Just like you, Judy, “I like having an idea of whether [a plant] would turn to slime come April before I spend money on it.” I’m always on the lookout for sources of information that keep me from reinventing the wheel. Woody Landscape Plant Cold-Hardiness Ratings, Technical Bulletin #156 from the Maine Agricultural and Forest Experiment Station, is one of the first sources of information I found. UMaine maintains the Lyle E. Littlefield Ornamentals Trial Garden in Orono. According to the Introduction, “the site is in USDA hardiness zone 4a having suffered winter temperatures as low as -30 degrees F. three times in the last 6 years.” (This was published in 1994.) The plants are grown without winter protection except for mulch and are rated numerically to indicate their winter survival: 1= no damage whatsoever and 5=died. However, as Reeser C. Manley pointed out to me in an email dated 3/7/2001, “. . . in some cases only one to a few plants were tested. This is fine if they survive, but tells you nothing if they die since winter survival is a function of so many variables, freezing tolerance being only one.” True enough, but it’s a good place to start if you don’t have a clue as to what trees and shrubs will survive in your climate, and the woody plants are the most expensive. Best of all, the booklet is free for the downloading.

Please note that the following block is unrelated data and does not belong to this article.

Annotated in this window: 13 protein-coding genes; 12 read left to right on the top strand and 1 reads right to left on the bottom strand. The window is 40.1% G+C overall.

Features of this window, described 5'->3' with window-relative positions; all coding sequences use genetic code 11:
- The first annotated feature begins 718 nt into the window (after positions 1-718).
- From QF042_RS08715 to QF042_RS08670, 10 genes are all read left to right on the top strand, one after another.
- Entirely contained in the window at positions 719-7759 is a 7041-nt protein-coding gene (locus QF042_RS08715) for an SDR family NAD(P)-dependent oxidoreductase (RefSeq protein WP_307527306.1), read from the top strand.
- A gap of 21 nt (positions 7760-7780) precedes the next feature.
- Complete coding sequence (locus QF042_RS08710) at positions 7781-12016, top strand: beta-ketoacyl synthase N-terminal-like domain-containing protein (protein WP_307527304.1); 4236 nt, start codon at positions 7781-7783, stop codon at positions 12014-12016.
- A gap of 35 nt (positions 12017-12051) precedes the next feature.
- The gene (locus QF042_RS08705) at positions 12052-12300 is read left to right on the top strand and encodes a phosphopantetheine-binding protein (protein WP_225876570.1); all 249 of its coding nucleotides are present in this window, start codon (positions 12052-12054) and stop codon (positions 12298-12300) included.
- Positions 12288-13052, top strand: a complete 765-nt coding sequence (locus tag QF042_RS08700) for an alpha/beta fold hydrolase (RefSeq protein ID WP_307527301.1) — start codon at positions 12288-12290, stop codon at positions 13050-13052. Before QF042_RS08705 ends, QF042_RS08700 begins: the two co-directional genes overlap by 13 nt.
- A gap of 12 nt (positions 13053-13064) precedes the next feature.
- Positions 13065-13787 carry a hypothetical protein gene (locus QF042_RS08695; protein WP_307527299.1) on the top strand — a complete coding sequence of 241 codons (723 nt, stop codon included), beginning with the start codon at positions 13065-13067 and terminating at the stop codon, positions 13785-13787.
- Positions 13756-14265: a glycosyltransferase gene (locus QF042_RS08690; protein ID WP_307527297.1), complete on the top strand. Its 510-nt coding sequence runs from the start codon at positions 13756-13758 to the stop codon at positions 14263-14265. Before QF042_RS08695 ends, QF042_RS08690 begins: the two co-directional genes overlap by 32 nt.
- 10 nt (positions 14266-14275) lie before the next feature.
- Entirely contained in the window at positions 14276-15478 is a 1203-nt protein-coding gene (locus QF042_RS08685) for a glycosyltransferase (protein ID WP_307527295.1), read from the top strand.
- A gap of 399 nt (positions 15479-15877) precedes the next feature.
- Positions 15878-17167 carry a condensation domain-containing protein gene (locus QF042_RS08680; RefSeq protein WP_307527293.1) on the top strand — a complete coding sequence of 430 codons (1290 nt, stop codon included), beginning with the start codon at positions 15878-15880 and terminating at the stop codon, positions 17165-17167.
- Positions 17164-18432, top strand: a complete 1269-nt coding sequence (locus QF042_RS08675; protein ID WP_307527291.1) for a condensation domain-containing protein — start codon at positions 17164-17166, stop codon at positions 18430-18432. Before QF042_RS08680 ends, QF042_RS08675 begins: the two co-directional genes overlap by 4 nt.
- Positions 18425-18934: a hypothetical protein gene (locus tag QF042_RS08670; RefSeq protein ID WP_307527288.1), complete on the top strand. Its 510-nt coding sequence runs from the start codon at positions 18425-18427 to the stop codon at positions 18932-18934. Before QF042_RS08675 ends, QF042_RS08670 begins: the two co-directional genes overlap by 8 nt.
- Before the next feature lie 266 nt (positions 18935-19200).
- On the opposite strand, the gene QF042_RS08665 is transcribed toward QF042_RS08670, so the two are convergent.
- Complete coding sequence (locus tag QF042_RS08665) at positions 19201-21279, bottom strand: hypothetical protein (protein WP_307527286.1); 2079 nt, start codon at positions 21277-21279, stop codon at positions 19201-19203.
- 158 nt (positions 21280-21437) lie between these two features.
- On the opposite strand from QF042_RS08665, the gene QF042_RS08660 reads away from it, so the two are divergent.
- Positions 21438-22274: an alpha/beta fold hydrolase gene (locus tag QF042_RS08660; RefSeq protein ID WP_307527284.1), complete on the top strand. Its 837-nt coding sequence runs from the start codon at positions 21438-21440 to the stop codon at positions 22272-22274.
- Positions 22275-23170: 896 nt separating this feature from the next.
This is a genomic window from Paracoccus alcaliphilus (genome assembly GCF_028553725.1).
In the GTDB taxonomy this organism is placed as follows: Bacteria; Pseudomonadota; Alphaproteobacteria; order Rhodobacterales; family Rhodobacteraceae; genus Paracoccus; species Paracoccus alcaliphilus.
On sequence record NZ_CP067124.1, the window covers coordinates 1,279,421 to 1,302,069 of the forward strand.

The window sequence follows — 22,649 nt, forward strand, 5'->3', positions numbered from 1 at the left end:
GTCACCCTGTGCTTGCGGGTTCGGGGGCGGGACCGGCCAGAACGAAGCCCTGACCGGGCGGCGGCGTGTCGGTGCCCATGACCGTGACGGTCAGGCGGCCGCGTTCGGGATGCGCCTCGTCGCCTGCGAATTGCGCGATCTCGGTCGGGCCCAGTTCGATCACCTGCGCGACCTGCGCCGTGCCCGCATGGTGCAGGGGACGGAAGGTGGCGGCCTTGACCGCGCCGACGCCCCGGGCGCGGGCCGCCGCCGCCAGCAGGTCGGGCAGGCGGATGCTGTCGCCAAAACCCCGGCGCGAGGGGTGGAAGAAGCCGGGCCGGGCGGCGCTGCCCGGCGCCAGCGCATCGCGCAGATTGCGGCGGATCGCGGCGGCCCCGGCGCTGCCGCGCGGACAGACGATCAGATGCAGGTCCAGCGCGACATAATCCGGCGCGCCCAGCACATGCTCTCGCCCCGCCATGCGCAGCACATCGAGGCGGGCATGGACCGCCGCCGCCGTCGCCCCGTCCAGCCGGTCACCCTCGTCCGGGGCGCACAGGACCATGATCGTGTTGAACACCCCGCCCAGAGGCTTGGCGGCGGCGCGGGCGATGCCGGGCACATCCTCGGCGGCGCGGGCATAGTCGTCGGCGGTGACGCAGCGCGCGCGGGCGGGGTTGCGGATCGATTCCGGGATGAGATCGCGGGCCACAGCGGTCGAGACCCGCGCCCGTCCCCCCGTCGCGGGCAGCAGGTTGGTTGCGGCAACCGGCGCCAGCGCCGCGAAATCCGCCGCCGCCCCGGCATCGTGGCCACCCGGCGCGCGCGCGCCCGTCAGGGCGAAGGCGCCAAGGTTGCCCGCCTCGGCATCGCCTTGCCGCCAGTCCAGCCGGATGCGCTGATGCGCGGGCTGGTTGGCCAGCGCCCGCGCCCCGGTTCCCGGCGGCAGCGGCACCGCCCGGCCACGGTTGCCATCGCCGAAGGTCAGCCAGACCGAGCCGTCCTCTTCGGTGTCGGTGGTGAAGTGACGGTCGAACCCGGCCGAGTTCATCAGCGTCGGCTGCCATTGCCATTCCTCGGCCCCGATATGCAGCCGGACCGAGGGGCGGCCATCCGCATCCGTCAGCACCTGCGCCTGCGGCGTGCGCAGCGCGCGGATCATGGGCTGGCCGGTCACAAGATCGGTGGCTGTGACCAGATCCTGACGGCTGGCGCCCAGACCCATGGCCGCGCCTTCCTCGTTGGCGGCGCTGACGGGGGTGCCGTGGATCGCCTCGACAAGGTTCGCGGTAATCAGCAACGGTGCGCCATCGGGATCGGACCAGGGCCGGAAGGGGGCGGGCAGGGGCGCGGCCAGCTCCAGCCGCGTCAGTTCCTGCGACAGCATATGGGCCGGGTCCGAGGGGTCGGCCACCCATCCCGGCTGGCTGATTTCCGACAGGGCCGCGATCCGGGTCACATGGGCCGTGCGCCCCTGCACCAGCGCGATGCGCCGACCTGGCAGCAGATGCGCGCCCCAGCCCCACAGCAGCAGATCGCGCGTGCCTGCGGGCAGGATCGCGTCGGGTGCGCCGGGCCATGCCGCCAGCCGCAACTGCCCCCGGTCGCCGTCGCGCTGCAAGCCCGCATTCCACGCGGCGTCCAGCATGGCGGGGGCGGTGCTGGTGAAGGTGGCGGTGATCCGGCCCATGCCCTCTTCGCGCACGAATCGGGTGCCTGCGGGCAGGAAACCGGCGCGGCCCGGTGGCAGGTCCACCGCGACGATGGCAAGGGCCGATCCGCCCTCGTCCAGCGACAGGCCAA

In the end, this may be the most important thing about frost: Frost slows us down. In spring, it tempers our eagerness. In fall, it brings closure and rest. In our gotta-go world–where every nanosecond seems to count–slowness can be a great gift. So rather than see Jack Frost as an adversary, you could choose to greet him as a friend.
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